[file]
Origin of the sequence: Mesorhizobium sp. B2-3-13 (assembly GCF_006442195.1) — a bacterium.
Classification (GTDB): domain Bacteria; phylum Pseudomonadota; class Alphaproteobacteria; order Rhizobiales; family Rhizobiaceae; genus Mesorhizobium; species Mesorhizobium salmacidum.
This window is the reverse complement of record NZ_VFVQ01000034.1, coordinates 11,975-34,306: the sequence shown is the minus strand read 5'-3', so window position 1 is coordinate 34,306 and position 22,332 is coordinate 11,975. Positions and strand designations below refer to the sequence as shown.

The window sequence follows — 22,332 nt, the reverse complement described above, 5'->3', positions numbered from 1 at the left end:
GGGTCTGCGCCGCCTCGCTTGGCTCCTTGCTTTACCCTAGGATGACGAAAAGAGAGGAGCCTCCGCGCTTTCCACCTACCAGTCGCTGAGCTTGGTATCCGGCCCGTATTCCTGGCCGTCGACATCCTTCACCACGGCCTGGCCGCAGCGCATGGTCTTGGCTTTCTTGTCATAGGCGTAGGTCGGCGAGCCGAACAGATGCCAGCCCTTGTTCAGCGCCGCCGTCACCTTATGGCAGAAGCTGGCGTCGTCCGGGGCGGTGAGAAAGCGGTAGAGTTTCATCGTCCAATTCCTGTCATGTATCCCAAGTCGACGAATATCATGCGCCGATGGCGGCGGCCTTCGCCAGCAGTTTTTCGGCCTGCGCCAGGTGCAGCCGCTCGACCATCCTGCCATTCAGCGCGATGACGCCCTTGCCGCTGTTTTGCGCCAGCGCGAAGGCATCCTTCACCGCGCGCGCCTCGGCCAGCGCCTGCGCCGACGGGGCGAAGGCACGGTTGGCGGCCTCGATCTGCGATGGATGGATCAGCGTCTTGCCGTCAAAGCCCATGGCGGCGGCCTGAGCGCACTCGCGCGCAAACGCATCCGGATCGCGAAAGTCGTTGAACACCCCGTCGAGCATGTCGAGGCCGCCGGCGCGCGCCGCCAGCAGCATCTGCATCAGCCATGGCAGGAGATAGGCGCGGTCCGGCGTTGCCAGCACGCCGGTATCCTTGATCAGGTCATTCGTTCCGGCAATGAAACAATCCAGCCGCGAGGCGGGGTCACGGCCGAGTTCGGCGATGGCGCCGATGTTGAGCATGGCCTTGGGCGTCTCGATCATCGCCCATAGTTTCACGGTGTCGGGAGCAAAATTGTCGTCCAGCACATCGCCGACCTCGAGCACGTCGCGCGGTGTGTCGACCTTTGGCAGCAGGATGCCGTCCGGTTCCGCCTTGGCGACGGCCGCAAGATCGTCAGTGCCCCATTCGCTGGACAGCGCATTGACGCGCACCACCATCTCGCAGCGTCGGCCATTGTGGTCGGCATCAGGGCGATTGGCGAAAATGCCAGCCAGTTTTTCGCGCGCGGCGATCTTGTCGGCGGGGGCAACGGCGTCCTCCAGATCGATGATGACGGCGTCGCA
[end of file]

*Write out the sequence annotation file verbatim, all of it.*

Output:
Origin of the sequence: Mesorhizobium sp. B2-3-13 (assembly GCF_006442195.1) — a bacterium.
Classification (GTDB): domain Bacteria; phylum Pseudomonadota; class Alphaproteobacteria; order Rhizobiales; family Rhizobiaceae; genus Mesorhizobium; species Mesorhizobium salmacidum.
This window is the reverse complement of record NZ_VFVQ01000034.1, coordinates 11,975-34,306: the sequence shown is the minus strand read 5'-3', so window position 1 is coordinate 34,306 and position 22,332 is coordinate 11,975. Positions and strand designations below refer to the sequence as shown.

The window sequence follows — 22,332 nt, the reverse complement described above, 5'->3', positions numbered from 1 at the left end:
GGGTCTGCGCCGCCTCGCTTGGCTCCTTGCTTTACCCTAGGATGACGAAAAGAGAGGAGCCTCCGCGCTTTCCACCTACCAGTCGCTGAGCTTGGTATCCGGCCCGTATTCCTGGCCGTCGACATCCTTCACCACGGCCTGGCCGCAGCGCATGGTCTTGGCTTTCTTGTCATAGGCGTAGGTCGGCGAGCCGAACAGATGCCAGCCCTTGTTCAGCGCCGCCGTCACCTTATGGCAGAAGCTGGCGTCGTCCGGGGCGGTGAGAAAGCGGTAGAGTTTCATCGTCCAATTCCTGTCATGTATCCCAAGTCGACGAATATCATGCGCCGATGGCGGCGGCCTTCGCCAGCAGTTTTTCGGCCTGCGCCAGGTGCAGCCGCTCGACCATCCTGCCATTCAGCGCGATGACGCCCTTGCCGCTGTTTTGCGCCAGCGCGAAGGCATCCTTCACCGCGCGCGCCTCGGCCAGCGCCTGCGCCGACGGGGCGAAGGCACGGTTGGCGGCCTCGATCTGCGATGGATGGATCAGCGTCTTGCCGTCAAAGCCCATGGCGGCGGCCTGAGCGCACTCGCGCGCAAACGCATCCGGATCGCGAAAGTCGTTGAACACCCCGTCGAGCATGTCGAGGCCGCCGGCGCGCGCCGCCAGCAGCATCTGCATCAGCCATGGCAGGAGATAGGCGCGGTCCGGCGTTGCCAGCACGCCGGTATCCTTGATCAGGTCATTCGTTCCGGCAATGAAACAATCCAGCCGCGAGGCGGGGTCACGGCCGAGTTCGGCGATGGCGCCGATGTTGAGCATGGCCTTGGGCGTCTCGATCATCGCCCATAGTTTCACGGTGTCGGGAGCAAAATTGTCGTCCAGCACATCGCCGACCTCGAGCACGTCGCGCGGTGTGTCGACCTTTGGCAGCAGGATGCCGTCCGGTTCCGCCTTGGCGACGGCCGCAAGATCGTCAGTGCCCCATTCGCTGGACAGCGCATTGACGCGCACCACCATCTCGCAGCGTCGGCCATTGTGGTCGGCATCAGGGCGATTGGCGAAAATGCCAGCCAGTTTTTCGCGCGCGGCGATCTTGTCGGCGGGGGCAACGGCGTCCTCCAGATCGATGATGACGGCGTCGCA